Wednesday, July 19, 2017

Europe 2017: German Alps, day 1

We spent the last four days in the Bavarian Alps, mostly in the Berchtesgaden area. On our last day, we made a quick side trip to Salzburg, Austria. I took a lot of photos and will show you my favorites over the next four days.

Day 1 started out relatively cool, with often dramatic clouds and an occasional drizzle. Our first stop was the village of Ramsau, best known for its beautiful church:


Church in the village of Ramsau
The village is surrounded by the Berchtesgaden Alps and is located within Berchtesgaden National Park, a UNESCO Biosphere Reserve. As you can see below, the word "scenic" was created for places like this:

White-water creek flowing through the village

I find the Alpine architecture irresistibly photogenic

Who wouldn't want to stay in this mountain inn?

Flower beds and even fountains made from logs are frequent sights in the Bavarian Alps

The Church of St Sebastian in Ramsau dates back to 1512. It has been a popular subject for landscape painters since the 1800s. Now virtually everybody driving through the village stops to take pictures.



It's easy to see why:





The small cemetery east of the church is just as photogenic. I spotted not only hardy succulents (sempervivum and sedum) but also edelweiss. (I'll have a separate post on the cemetery soon.)



Our next stop was the Wimbach Gorge (German: Wimbachklamm) not far from Ramsau. It was cut into the limestone rocks by the Wimbach, a narrow but surprisingly violent creek. A wooden boardwalk suspended above the water follows the most spectacular section of the gorge. I spent a good 30 minutes photographing the rocks and the creek and was surprised on the way back that the boardwalk is only 600 ft. long. This easy walk is a must if you're ever in the area.











To reach our destination for the night (the town of Hallein in Austria), we took the Rossfeld Panorama Road from Berchtesgarden. This windy 16-km (10-mile) toll road (fee: €8 per car) is the highest road in Germany, reaching 1,570 m (5,150 ft) at the top. It offers 180° views of the Berchtesgarden Alps on the German side and Hallein, Salzburg and nearby mountains on the Austrian side. With a surprising chill in the air even in the middle of summer, we were glad we had brought along sweaters and jackets.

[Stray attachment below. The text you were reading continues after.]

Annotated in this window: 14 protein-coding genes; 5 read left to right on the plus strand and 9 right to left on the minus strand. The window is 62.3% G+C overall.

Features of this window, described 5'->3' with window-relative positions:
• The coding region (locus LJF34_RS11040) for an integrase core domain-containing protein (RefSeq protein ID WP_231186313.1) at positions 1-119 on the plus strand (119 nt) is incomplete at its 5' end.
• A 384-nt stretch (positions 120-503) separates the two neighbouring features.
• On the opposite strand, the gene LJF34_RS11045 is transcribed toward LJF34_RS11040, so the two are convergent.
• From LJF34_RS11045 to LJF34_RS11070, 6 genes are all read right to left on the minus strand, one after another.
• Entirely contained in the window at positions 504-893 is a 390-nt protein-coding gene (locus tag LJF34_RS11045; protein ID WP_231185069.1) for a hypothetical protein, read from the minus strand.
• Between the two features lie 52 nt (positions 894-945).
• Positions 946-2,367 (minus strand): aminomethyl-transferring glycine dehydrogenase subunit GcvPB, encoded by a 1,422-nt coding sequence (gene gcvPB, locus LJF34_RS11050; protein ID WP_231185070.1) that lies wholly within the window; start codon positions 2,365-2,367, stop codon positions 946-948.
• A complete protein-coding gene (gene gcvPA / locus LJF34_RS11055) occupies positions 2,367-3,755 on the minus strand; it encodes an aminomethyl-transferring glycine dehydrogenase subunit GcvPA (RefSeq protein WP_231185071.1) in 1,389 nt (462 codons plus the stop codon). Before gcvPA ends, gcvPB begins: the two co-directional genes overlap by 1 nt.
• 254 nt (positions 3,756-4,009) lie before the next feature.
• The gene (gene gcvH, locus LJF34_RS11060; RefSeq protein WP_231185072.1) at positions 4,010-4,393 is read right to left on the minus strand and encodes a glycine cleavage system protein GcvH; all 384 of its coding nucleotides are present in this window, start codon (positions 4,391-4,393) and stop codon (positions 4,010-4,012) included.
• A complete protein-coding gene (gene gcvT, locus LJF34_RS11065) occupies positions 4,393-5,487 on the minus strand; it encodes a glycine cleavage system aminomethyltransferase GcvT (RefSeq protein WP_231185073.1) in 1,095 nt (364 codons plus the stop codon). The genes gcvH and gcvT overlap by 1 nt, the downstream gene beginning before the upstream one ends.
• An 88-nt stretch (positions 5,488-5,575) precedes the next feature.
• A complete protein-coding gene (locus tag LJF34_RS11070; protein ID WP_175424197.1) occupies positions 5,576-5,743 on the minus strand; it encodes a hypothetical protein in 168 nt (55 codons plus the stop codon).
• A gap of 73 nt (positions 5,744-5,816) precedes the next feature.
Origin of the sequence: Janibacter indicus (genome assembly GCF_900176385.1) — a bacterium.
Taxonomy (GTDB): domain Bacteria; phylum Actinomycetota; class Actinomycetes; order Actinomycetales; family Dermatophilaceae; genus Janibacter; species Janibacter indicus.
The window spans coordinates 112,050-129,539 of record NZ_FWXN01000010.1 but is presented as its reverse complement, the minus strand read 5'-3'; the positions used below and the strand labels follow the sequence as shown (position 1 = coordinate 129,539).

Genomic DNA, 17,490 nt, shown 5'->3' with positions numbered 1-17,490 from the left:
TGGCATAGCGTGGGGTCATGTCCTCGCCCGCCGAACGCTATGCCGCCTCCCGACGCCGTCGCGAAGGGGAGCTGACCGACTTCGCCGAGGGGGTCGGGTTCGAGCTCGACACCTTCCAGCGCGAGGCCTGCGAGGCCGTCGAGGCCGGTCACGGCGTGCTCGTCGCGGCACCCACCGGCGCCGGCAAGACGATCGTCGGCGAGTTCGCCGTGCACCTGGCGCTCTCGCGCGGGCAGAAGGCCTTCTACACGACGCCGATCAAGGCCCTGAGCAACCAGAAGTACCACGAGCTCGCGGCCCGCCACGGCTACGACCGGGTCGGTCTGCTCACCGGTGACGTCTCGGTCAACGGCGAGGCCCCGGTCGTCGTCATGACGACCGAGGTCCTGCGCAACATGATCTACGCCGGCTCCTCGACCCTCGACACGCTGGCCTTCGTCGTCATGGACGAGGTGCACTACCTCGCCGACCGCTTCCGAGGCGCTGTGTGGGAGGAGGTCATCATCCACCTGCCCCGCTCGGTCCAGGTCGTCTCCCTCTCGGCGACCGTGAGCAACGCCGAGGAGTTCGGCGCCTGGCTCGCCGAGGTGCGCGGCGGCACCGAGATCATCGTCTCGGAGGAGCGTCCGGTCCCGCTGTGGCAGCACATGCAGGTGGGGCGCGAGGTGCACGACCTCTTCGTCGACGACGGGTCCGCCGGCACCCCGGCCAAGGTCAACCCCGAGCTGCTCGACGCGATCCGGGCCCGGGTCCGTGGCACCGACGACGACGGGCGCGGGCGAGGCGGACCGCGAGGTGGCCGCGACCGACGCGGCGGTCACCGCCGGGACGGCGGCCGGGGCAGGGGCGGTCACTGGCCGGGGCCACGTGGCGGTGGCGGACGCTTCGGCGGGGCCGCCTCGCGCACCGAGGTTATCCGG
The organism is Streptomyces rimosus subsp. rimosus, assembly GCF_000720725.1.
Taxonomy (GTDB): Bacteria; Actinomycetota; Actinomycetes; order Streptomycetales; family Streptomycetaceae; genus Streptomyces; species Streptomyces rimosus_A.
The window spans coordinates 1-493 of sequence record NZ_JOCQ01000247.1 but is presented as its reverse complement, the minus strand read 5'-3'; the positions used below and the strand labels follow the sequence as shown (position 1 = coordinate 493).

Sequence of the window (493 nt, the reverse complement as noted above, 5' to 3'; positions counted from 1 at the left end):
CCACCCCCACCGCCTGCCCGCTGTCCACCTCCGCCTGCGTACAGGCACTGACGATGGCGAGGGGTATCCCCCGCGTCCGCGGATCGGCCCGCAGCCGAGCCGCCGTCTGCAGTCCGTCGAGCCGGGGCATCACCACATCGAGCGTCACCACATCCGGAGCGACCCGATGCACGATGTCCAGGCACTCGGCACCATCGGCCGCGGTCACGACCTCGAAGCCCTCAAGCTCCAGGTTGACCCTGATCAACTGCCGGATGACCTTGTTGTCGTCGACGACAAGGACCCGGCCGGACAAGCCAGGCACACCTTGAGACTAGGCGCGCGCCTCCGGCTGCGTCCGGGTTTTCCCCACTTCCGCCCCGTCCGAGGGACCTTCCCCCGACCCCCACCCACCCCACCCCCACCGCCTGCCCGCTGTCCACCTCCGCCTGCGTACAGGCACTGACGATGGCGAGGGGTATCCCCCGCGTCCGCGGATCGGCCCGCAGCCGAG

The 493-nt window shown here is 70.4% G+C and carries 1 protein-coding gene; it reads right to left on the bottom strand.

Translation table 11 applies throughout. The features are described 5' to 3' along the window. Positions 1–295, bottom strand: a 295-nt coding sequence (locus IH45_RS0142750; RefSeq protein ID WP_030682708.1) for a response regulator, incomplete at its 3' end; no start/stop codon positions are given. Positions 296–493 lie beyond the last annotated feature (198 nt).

Mountain inn along the Rossfeld Panorama Road

View of an Alm, an alpine pasture

Flowering thistle, genus and species unknown
Even after leaving the Rossfeld Panorama Road and dropping down into Austria, the views never stopped. For somebody who loves taking photos, it takes a lot of willpower not to pull over every five minutes.

Typical farmhouse

Flower boxes attached to porch and balcony railings are commonplace. Most sport geraniums but I also saw impatiens, petunias, begonias and dwarf dahlias.

I even saw some agaves (Agave americana)

On day 2, we visited one of the most beautiful spots in all of Germany, the fjord-like Königssee. Check back tomorrow to see photos.


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11 comments:

  1. Replies
    1. They get hauled out for the summer, I think.

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    2. There's always an Agave. Wait, who said that?

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  2. Rapturous images! Such beautiful place, I'd daydream all day gazing at that landscape. Thanks for sharing Gerhard!

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    1. I know what you mean. I could easily have sat on bench and stared at those views for hours!

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  3. Utterly gorgeous views. I think of creeks as slow moving trickles of water but these versions look much wilder and more treacherous. I wouldn't mind living in the "typical farmhouse" for the rest of my life.

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    1. Those creeks are powerful. People get swept away by them occasionally if they're too careless.

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  4. Thank your patient family so that I can see all your lovely photos!

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  5. Same planet, different world. I guess California is pretty different to a German. Pelargoniums in window boxes seems to be world wide, though.

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    1. LOL, if there's one thing that unites us all it's pelargoniums (which, out of habit, I still call geraniums).

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